My War Years Memories - Chapter 3 (9 of 9)
Recollections of the blitz as seen from our community
Drive southward over Langdon Hills past the “Crown” thence down South Hill towards Horndon-on-the-Hill and there is a magnificent view to the west and many of the features of London can be picked out. Does this mean that in the September of 1666 the few people who lived in the parish of Langdon Hills, some of whose bones moulder in the yard of St Mary and All Saints church down Old Church Hill had a particularly good view on the three days of fire that destroyed most of the medieval buildings of the capital? As far as I know it is very unlikely we shall ever find as no records appear to exist written by any such local eye witness. In any case it would probably be several days before the news got through to everybody as to what was happening. No such delay in finding out in 1940. The smoke and flames that resulted from the massive assault night and day on London by the Luftwaffe with explosive and incendiary bombs caused a fire that was clearly visible to us as we travelled by the regular coach over the route described on our way to Palmer’s School at Grays.
Although the news of what was happening in London was much officially suppressed in the Press and on the Radio, we had been well aware of what was happening as the waves of enemy aircraft droned over homes on route to sow their deadly cargoes. Several of the planes had been brought down around the district as had some of the planes that sought to defend the city and the anti-aircraft guns seemed to have been blazing away for days, leaving the ground littered with the bits of shell-casing we called “shrapnel” that many of us favoured as souvenirs. In any case, much nearer than London was the massive pall of smoke that was the result of the bombs that had struck an oil carrying vessel which had been discharging its load at the Shell Haven refinery causing a fire to both the boat and the vast storage tank adjacent. The flames of this particular fire were clearly visible to us in broad daylight as the coach descended South Hill with its excellent view across the Thames Valley. It took most of a week to bring that under control.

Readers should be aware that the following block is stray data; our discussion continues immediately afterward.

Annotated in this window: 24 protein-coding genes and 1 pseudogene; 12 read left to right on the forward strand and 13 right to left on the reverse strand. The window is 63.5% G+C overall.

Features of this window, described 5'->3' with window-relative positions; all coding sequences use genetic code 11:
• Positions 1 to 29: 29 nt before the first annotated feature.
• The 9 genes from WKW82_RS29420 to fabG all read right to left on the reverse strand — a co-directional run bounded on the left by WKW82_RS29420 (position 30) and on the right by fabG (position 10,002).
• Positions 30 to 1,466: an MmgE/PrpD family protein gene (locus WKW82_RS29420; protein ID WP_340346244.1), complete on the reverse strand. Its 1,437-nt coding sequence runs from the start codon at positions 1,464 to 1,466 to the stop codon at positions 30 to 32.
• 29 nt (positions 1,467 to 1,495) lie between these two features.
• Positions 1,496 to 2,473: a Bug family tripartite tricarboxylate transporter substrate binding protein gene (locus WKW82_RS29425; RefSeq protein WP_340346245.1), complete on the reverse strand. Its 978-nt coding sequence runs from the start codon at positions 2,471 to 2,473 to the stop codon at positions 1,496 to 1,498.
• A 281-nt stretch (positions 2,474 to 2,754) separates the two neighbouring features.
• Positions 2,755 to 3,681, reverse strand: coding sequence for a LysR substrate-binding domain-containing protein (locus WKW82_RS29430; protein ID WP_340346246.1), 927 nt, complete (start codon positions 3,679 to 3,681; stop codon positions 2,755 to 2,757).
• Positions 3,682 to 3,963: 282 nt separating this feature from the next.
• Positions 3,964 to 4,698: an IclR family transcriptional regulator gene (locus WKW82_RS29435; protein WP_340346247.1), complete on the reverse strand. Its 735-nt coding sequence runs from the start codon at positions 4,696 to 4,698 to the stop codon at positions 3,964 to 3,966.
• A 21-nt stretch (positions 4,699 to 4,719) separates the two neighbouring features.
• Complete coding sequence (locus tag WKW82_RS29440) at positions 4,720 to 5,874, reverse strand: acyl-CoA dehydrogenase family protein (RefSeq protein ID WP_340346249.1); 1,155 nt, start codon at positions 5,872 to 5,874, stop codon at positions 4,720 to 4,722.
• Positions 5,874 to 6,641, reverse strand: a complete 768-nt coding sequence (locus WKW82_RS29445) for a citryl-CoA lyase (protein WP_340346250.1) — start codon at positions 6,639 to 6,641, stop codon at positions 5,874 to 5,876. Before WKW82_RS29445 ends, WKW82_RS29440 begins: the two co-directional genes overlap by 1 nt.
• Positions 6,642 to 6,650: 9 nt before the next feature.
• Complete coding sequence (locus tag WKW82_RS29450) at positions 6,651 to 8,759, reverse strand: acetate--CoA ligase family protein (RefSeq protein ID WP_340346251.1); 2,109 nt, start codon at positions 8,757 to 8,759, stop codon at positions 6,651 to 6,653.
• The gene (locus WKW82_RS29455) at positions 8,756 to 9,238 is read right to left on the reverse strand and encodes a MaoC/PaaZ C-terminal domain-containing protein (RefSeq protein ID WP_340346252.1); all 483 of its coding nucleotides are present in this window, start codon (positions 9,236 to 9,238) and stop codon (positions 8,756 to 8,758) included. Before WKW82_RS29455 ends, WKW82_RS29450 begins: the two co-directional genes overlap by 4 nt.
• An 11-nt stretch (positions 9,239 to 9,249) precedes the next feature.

The pall of smoke from Shell Haven coupled with the ashes from similar fires at Purfleet where the Stork Margarine factory of Vandenburg and Jurgen and the Thames Board Mills also burnt peppered Laindon for days and were clearly visible as a glow at night illuminating the sky in defiance of the strictly applied total blackout even though the Langdon Hill intervened. I was reminded by this glow that in the November of 1936 that I had been awakened when in bed by my parents to see the similar glow that illuminated the sky when the Crystal Palace burnt down at Sydenham in that year. Such a glow would not be visible now at Laindon due to the massive light pollution that has developed since WW2; pollution that means that the night sky of the war years with its myriads of stars which was so spectacularly visible then is now denied my children.
Hindsight enables us to know that in 1940 the fire services of the UK were nearly completely overwhelmed dealing with the fires started by the air-raids of the Blitz and that as a result all such services became centrally controlled under what became known as the National Fire Service (NFS). Because of this I recall seeing a bright red fire-engine with its crew wearing their brass coloured helmets emblazoned with the words “Norwich City Fire Service” pass, oil bespattered, through Laindon High Road on their way back to Norfolk after their stint at Thames Haven.
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